Merry Christmas everyone! May you have a beautiful Christmas season, filled with great joy, love, hope, and peace. I will see you all in the New Year.

Joy and Oak Street Health

Have you ever experienced the joy of health care workers? Of health care workers in aging? These past few months, I have. Before the end of next year, Rhode Island will have gained three Oak Street Health clinics. I had heard the name before, but until this past Autumn, it didn’t mean anything as I had never lived near an Oak Street clinic. I have found that these individuals, in addition to working in a very interesting and visionary model of care, are filled with JOY! Each one of them excited about the work they do, the people within their care, and the opportunity to make a great impact each day.
You walk into their clinic and are greeted, not as a chart or problem, but as a human being. The space is well lit and inviting. As staff members and doctors move around the building they acknowledge you exist. They may not be the only clinic or care organization that has an inviting space and staff, but there isn’t the same joy. Joy. JOY. JOY! Since it is the Christmas season we hear this word almost every day, but there is also a growing trend in dementia care to seek and live in joy. It is something we are all after. We know that happiness (although we were created for it) is not possible 100% of the time, but joy, joy can be experienced in the brightest and darkest of moments. When we think of the people that have impacted our lives the most, many times these individuals lived in and with joy. Do you live a life of joy?
In our doctor’s offices and care organizations, we must have a staff of joy. This joy may or may not be the only light for anyone on any particular day. It shifts the mood from doom and gloom and lays a foundation for hope, health, healing, and peace. It is in the joy that we find the materials to cultivate a true and thriving community. If you are not living in joy, what is stopping you? If you want joy, but don’t know how to get it, start with a smile, then move to a grateful heart, and finish with the knowledge that we are not our trials, illnesses, conditions, or failures. The pain of our humanity is not forever nor is it the defining theme of our life.
While wrapped up in the spirit of Christmas and this holiday season take note of the joy around you, and adapt it to your story. Make it apart of your being. Share it at work and see the beautiful transformations in your community because of these small steps. We are all seeking ways to improve the world, and it is only in our small, daily steps that we can do just that. Start with joy.
If you live near an Oak Street Health and are on Medicare, see if they might be a good fit for you. If you are a health care worker, witness what Oak Street is doing, and learn from how they approach their vocations.

4th Week of Advent

We have arrived at the fourth and final week of Advent. Although it is a short week, we are still called to continue to prepare our hearts for Christmas. So much goes on during this time of year, and as Christians, we seek to see beyond the gifts and decorations, enjoying them of course, but recognizing the call to prepare the way of the Lord. We must allow not only our eyes to see the beauty of Christ’s coming, but our hearts as well. To see and listen to the great wonder of God’s gift of the Christ child to all of us. If you have prayers left unsaid, preparations of the soul not yet completed, you still have time. Allow the preparations of faith to take precedence over the material. Bring the hope, joy, peace, and love of this season into your final preparations. Christ is near. Come and gather at His manger.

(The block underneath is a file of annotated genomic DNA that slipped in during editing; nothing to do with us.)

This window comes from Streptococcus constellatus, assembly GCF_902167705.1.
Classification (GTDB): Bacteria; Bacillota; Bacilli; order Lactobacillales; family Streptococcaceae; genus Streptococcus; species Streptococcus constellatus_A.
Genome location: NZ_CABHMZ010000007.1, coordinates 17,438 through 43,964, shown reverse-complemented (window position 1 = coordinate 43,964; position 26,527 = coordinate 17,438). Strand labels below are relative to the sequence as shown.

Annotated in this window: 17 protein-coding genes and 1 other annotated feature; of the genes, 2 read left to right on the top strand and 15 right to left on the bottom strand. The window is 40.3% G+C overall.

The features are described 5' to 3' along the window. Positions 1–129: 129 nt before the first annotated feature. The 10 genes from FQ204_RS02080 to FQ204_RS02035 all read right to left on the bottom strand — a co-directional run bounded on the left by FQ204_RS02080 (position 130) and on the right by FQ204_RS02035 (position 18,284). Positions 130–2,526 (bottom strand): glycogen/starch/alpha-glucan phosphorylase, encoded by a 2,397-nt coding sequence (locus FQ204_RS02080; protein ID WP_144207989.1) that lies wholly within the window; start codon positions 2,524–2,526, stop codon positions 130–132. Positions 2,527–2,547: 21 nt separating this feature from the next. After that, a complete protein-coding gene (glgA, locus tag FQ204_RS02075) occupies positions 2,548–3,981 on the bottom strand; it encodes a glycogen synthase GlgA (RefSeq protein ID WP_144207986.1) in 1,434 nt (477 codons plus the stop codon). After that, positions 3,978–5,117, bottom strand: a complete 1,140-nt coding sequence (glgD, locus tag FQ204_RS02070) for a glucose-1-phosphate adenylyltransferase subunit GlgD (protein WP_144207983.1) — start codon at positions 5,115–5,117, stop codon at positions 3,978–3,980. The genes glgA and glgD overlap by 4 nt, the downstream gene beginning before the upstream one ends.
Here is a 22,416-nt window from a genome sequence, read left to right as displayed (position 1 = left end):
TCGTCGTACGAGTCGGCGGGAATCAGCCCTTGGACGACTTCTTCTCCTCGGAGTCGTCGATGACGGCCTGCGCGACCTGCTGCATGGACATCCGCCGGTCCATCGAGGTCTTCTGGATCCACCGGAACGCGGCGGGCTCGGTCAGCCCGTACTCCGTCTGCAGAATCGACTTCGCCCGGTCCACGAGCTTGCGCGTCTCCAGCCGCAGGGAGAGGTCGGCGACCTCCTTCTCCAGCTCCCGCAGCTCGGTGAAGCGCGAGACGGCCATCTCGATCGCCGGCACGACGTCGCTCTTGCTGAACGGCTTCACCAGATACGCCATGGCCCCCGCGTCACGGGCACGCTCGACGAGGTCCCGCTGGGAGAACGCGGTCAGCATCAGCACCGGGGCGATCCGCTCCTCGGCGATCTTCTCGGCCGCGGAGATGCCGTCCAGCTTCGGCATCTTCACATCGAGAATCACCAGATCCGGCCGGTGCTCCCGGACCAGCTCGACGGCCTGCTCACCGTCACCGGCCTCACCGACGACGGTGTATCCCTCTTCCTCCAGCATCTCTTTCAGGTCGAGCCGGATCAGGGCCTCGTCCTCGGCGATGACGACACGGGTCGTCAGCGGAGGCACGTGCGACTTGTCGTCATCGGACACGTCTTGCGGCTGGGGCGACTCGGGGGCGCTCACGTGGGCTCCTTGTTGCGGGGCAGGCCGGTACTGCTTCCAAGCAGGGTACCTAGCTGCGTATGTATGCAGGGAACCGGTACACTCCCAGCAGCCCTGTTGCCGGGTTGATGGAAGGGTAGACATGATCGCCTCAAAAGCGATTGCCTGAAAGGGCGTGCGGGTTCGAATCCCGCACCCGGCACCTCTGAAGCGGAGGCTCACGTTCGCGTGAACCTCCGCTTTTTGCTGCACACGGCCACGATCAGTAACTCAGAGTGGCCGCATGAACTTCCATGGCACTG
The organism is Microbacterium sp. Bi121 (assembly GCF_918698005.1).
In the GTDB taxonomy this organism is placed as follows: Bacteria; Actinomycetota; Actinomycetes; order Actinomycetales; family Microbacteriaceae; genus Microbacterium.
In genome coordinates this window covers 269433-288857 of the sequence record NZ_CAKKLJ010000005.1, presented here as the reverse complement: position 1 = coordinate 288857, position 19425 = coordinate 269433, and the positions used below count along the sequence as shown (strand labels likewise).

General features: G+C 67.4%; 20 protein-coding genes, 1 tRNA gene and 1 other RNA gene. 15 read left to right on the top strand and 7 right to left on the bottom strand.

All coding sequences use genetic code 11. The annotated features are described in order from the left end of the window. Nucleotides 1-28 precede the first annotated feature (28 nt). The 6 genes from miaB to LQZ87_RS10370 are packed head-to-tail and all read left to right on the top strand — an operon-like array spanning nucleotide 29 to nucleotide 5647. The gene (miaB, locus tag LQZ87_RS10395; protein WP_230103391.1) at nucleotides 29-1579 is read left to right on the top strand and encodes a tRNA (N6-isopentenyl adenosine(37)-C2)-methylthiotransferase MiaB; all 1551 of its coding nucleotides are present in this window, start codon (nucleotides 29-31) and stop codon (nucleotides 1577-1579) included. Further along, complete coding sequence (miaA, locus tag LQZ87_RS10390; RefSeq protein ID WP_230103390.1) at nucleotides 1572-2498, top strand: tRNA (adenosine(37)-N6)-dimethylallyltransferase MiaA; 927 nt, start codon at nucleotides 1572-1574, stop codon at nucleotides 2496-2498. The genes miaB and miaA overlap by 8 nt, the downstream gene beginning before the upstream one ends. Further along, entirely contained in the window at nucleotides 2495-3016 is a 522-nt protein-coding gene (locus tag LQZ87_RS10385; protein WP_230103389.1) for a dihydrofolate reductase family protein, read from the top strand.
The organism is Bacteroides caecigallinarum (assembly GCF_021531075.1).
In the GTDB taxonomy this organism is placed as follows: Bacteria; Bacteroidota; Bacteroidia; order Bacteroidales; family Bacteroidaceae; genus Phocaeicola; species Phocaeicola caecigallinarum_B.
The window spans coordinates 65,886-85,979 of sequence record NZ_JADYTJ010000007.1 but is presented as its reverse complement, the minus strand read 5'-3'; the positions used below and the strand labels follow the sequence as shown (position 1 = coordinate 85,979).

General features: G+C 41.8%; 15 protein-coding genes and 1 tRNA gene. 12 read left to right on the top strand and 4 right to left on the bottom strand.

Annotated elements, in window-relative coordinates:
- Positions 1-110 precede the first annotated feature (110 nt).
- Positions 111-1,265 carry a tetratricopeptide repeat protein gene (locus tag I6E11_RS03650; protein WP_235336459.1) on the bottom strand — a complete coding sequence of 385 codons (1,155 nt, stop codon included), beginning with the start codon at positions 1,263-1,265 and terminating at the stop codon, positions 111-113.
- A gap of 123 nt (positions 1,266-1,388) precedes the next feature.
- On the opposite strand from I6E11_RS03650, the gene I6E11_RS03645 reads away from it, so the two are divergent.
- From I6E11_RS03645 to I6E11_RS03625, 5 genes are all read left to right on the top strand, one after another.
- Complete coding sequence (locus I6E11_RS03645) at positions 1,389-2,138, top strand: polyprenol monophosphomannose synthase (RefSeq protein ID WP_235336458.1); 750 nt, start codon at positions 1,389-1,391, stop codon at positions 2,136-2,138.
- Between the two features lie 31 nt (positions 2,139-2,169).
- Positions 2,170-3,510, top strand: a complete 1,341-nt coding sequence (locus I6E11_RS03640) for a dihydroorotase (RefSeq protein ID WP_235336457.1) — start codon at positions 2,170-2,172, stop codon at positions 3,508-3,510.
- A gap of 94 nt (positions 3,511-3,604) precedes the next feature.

3rd Week of Advent

During Advent, we focus on 4 virtues that Christ brings, Hope, Love, Joy, Peace. On this Gaudete “week” we look towards Joy. We see a special light this week as we light the rose candle. We are finishing up our preparations for the physical beauty and wonder of this season, and continue to prepare our hearts for the coming of Christ. It is easy to lose patience during this week. For some the excitement is growing, for others, the dread and loneliness intensify. For those feeling the pressure of this time, remember that Mary is with you on this journey, interceding for you and to take time this week to see the light and awe of this time. For those overwhelmed with excitement, remember to still seek moments of stillness and silence. Oh, Come Emmanuel!

#FREEFROMAGESIM – A Process of Transition and Freedom

I have been watching videos for LeadingAge’s #FREEFROMAGEISM. Sharing our stories of aging and ageism. The process of the old being replaced by the new, the time of transition and change. The complexities of aging in appearance and allowing it to happen. The process of allowing ourselves to no longer be “young.” As part of this #FREEFROMAGEISM, we have been encouraged to share our thoughts, experiences.